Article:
Founded in 1993
  Year: 2004 | Volume: 12 | Issue: 1 | Pages: 19-24
  Special Article
  CASE-CONTROL STUDIES ON RESIDENTIAL RADON AND LUNG CANCER: A CONCISE REVIEW
Francesco BOCHICCHIO
  DOI:
  Abstract:
  The risk estimates for the general population extrapolated from the risk obtained from the miner studies leaded many national and international health organizations to estimate that residential exposure to radon and its decay products can be considered one of the main lung cancer risks, after the tobacco smoking which is responsible of a very large fraction of the total number of lung (and other) cancers. Due to this health relevance and to uncertainties in the extrapolation from studies on miners, many residential case-controls studies have been conducted in Europe, North America and China, are shortly reviewed in this paper. Most of these studies estimated an increased risk, proportional to the radon exposure, although a statistical significance of the estimated risk was reached only in few studies or restricted analyses, due to the low statistical power related to the relatively small study size and the presence of not negligible uncertainties in the evaluated radon exposure. The effects of these uncertainties were analyzed in some studies, and it was estimated to reduce the risk by 50% to 100%. Moreover, some restricted analyses showed that selecting subjects with a presumably better evaluation of radon exposure, for example with radon measurement covering all the exposure period of interest, the estimated risk increases by a factor of about two. The use of retrospective dosimetry compared with contemporary radon concentration measurements produce higher risks, too. In most of the studies a multiplicative interaction between tobacco smoking and radon is suggested, which implies that the lung cancer risk due to radon exposure is much higher for a smoker, compared with the risk for a never-smoker. More precise and definitive results are expected from pooled analysis. The just published pooled analyses of two Chinese studies and seven North American estimate a (slightly) significant excess odds ratio of 14% and 11% respectively. A more precise and comprehensive assessment is expected from the forthcoming results of the European pooling of 13 studies and the following pooling of all the studies. Other studies will be probably needed to answer some question on the risk for never-smokers and the interaction with passive smoking.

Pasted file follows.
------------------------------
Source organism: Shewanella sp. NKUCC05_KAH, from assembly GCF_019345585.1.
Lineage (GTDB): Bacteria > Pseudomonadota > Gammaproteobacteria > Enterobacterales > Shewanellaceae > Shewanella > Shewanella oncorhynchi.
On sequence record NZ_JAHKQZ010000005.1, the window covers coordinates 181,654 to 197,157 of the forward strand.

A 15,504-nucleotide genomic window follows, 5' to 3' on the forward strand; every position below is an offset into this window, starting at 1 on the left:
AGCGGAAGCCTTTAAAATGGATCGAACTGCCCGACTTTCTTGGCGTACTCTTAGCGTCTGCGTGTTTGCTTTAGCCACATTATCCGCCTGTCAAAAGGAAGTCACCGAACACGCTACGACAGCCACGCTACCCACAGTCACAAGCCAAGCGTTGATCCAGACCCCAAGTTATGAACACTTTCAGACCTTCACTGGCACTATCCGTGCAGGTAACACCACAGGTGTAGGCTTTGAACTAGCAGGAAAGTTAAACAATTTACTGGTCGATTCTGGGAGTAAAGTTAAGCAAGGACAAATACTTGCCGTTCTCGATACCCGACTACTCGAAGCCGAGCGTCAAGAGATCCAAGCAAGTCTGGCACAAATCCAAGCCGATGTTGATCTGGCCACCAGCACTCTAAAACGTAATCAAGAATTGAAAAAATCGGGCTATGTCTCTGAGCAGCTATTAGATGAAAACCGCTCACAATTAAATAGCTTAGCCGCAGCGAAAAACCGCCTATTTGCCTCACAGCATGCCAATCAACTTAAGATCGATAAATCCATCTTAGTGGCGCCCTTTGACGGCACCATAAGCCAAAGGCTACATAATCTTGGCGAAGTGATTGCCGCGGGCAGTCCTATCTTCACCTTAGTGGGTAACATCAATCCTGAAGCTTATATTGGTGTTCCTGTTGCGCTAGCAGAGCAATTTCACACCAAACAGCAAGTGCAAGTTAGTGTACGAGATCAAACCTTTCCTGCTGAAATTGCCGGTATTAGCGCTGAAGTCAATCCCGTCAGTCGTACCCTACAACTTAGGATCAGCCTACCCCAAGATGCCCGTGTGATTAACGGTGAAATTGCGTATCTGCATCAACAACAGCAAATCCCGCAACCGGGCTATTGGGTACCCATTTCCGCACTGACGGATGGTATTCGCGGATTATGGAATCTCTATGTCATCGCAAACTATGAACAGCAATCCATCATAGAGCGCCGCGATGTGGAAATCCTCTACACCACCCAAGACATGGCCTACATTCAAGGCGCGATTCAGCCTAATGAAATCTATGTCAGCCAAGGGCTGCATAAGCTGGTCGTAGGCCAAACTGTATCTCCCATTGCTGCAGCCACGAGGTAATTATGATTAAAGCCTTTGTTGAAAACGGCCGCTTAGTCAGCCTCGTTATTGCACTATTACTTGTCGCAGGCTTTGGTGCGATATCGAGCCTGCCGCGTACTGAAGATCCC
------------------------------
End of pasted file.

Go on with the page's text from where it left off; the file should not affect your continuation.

Key words: Lung Neoplasms; Risk Factors; Radon; Smoking; Radiation Monitoring
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Founder, owner and publisher: Oncology Institute of Vojvodina, Serbia
Online since 1997 (Abstracts only); 2000 (Abstracts and Full text)
ISSN: 0354-7310 eISSN: 1450-9520